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Portland, Maine, bans police from using facial recognition software

The move strengthens the city's ban on facial recognition technology for city officials.

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James Martin/CNET

On Tuesday, citizens of Portland, Maine, passed a ballot initiative banning use of facial recognition and surveillance technology by law enforcement, the Bangor Daily News reported. The Portland City Council had banned use of this software by police and city agencies in August, but this measure strengthens that ordinance.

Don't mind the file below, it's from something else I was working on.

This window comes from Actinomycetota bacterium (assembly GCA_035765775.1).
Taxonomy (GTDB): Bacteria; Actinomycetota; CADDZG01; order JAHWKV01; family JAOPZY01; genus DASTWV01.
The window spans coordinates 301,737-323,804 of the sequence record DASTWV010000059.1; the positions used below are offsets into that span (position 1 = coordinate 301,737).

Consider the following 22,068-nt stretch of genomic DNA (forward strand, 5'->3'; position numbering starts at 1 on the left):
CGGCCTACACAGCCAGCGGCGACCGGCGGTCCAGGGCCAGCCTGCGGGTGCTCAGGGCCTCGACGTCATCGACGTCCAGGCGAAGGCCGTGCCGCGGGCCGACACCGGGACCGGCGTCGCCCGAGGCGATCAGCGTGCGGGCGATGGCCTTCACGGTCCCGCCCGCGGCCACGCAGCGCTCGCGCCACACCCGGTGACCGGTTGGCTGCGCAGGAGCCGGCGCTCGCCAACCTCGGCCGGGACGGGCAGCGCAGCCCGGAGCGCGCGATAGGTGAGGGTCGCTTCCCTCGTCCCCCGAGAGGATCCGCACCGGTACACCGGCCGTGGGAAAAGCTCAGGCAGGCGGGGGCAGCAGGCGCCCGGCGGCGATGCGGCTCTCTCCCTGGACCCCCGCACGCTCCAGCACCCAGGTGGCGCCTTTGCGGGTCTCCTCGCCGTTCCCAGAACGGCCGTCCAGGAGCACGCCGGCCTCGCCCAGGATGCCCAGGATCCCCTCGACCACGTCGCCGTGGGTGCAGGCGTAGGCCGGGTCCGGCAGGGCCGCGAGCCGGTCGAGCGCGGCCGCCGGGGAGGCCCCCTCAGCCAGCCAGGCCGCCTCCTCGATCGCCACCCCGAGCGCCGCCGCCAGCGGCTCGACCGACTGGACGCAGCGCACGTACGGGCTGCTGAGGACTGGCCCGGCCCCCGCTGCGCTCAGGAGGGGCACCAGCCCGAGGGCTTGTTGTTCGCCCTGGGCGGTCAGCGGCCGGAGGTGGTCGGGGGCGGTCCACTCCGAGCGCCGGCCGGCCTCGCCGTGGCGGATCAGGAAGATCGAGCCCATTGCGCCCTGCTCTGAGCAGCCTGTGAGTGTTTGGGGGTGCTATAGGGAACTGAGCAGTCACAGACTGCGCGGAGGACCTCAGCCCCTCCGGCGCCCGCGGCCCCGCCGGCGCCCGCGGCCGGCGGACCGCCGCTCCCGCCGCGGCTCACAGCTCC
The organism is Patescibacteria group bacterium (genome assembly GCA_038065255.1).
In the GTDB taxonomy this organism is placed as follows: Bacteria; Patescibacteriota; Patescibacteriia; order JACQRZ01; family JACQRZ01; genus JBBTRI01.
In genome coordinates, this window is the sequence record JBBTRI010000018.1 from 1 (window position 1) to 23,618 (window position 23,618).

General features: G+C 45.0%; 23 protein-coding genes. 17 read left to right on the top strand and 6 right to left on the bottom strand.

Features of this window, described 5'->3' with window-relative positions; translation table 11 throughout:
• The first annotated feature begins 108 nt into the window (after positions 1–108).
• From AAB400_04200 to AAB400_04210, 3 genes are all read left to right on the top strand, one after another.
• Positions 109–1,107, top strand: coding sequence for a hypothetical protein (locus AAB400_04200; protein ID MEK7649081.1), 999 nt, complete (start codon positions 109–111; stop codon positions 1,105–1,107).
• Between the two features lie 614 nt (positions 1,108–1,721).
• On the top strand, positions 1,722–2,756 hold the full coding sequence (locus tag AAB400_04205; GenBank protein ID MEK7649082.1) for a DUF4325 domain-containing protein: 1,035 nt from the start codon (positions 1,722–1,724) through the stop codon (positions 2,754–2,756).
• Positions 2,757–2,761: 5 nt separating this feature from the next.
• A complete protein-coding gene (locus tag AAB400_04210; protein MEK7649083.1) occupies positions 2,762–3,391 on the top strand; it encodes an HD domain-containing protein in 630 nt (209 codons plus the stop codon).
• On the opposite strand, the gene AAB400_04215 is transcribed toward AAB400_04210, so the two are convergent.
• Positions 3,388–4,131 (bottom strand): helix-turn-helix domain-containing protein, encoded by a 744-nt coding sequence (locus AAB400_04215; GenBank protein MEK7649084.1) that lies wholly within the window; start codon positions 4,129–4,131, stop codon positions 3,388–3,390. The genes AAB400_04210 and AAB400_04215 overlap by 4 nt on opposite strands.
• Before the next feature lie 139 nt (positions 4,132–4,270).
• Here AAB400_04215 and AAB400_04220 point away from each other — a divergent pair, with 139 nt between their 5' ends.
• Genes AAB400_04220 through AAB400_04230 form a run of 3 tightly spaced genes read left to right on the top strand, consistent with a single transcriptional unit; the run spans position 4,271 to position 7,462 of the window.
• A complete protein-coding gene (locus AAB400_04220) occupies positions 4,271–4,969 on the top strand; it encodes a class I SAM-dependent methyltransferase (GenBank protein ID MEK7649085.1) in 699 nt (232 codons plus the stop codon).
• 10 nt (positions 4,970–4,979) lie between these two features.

The new measure gives citizens the ability to sue the city for illegal surveillance, requires the city to suppress evidence illegally obtained through such surveillance, and makes violations by city employees grounds for suspension or termination, the Portland Press Herald reported. It also allows a citizen to receive $100 per violation, or $1,000, whichever is greater, plus attorney's fees. 

The ban does not apply to private companies.

Portland, Maine, isn't the only city with a facial recognition ban in place: Since 2019, San Francisco, Oakland, Boston and Cambridge, Massachusetts. have also prohibited its use by public officials, while Portland, Oregon, banned banned private companies and public agencies from using the technology in public places.

Read more: Best facial recognition security cameras for 2020

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